Aren't dismissed charges automatically removed from my record?
One of the dangers of being charged with a crime in North Carolina is the fact that, even if the charges end up dismissed, they don’t automatically get erased from your criminal record. Many people believe that when their charges get dismissed that no one will be able to find out that they were charged in the first place. Well, that hasn’t been true in North Carolina, but it looks like that’s about to change.
Why do I need to expunge charges and convictions from my record?
Having charges, and especially convictions, on your record can have long term negative effects on your future job prospects. Getting an expungement can help alleviate some of those negative effects. An expungement has the effect of clearing the conviction (or dismissal) from your record. The problem is that you have to apply for it to get it removed. At least the was the problem until recently. As always, this post should not be considered legal advice. If you think you may need legal representation for pending charges or for information about getting an expungement, contact us.
North Carolina just recently passed Senate Bill 562: The Second Chance Act and there are three main changes that you should be aware of:
The first change is that, as of December 1, 2021, if you are found not guilty or your charge is dismissed, you will automatically receive an expungement of that charge. You never have to file anything yourself or hire an attorney. Effective December 1, 2020, the law also removed the requirement that you not have any felony convictions to be eligible for the dismissal expungement. Prosecutors are now authorized to submit their own requests rather than waiting for a citizen to submit a request. If you have petitioned for an expungement in the past, you know that this process can take up to a year and you usually will need to hire an attorney. This change provides a cost-effective way for eligible expungements to be handled in a timely fashion.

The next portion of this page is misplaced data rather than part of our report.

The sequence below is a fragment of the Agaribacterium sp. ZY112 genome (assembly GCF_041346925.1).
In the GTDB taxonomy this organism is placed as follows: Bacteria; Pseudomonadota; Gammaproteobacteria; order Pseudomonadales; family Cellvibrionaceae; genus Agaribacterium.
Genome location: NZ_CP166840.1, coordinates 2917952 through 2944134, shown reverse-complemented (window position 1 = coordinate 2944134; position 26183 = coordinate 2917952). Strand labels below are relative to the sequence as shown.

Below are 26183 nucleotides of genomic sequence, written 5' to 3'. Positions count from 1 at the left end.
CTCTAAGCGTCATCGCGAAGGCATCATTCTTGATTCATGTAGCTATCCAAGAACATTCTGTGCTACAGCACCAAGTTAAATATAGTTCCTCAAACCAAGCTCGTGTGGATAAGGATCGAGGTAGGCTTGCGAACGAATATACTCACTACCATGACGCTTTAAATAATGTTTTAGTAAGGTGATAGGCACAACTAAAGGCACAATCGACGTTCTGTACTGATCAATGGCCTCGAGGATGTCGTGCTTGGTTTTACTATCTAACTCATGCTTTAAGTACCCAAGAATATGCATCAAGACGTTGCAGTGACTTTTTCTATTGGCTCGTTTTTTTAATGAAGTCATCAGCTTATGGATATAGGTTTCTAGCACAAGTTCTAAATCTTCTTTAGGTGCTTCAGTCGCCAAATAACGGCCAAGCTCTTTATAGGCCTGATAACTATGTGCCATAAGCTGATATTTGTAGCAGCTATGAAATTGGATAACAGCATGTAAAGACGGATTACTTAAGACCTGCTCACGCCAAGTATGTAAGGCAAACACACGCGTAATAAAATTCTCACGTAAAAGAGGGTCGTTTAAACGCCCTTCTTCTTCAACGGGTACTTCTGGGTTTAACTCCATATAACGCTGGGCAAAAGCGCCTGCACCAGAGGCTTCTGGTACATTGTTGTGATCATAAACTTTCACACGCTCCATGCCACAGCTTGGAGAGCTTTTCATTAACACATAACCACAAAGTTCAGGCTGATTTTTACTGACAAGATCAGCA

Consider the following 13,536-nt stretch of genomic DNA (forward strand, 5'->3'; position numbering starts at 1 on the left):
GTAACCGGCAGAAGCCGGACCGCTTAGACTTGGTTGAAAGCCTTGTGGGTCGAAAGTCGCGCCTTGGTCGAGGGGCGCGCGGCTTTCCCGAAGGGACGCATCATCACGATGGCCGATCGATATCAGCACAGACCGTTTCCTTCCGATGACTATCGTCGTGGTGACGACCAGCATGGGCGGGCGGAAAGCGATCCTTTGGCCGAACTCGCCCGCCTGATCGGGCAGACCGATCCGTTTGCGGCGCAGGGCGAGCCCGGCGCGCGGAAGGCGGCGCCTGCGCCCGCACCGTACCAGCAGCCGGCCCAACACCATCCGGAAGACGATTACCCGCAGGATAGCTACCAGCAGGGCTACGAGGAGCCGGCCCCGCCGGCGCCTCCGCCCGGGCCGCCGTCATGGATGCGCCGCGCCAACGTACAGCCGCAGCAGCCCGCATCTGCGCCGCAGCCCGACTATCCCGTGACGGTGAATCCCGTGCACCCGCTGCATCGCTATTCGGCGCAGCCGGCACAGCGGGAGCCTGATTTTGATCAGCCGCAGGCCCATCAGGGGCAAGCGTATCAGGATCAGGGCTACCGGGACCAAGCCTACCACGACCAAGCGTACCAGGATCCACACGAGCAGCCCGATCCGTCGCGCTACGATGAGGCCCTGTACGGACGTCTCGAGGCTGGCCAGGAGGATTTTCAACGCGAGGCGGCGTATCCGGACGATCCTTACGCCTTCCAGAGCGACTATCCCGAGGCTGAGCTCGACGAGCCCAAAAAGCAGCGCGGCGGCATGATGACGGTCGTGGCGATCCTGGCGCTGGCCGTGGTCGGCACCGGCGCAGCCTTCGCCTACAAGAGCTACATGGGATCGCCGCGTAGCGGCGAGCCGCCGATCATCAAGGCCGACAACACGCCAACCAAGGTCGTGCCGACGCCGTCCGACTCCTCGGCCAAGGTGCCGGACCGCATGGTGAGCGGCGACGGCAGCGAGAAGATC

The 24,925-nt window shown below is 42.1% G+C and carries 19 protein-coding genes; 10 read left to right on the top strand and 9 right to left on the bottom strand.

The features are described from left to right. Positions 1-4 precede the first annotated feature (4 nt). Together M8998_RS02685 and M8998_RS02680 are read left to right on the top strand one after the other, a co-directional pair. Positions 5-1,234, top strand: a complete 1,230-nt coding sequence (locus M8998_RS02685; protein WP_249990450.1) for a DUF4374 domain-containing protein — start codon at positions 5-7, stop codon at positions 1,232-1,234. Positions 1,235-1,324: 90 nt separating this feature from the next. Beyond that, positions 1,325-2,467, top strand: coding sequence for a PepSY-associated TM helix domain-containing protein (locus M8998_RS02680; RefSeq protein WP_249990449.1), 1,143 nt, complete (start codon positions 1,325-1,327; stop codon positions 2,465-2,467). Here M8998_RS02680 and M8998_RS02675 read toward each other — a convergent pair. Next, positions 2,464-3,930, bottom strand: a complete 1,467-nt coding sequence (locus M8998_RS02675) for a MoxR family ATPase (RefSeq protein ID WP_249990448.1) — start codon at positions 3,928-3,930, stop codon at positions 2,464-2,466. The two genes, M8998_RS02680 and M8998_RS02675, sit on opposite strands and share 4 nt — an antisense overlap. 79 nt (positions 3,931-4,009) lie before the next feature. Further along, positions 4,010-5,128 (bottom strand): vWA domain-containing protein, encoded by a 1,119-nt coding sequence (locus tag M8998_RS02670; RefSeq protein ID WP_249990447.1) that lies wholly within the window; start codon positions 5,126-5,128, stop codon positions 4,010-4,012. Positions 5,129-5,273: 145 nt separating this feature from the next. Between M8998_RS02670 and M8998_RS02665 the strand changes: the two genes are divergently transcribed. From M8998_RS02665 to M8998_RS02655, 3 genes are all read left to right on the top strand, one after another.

The second change relates to another recently enacted law raising the age for most juveniles to be prosecuted as adults in North Carolina. North Carolina was the last state to classify most 18-year-olds as adults when being charged and sentenced in the criminal justice system. For a very long time, if you were 16-year-olds, you would like be treated as an adult and be subject to the same adult courts. Under the Second Chance Act, a person who was under 18 at the time they committed the offense they were convicted of, they may now be eligible for an expungement as well.
The last major change is that you can now expunge multiple non-violent misdemeanor convictions. Prior to the enactment of this law, you were only able to apply for one expungement of one misdemeanor and only if you didn’t have any other felony or misdemeanor convictions. Now, under the new law, you can expunge multiple misdemeanor convictions if at least seven years have passed since the date of conviction of the offense you’re seeking to expunge. This is great news for all residents of North Carolina who happen to have more than one criminal conviction on their record!
So, who do I have to thank for these changes?
The law was a bipartisan resolution to help fix some of the criminal justice problems that have plagued North Carolina for decades. These changes are just a first step towards more extensive criminal justice reform the state has so desperately needed for so long. If you are interested in finding out if you’re eligible to have one or more of your convictions or dismissed charges expunged, contact us.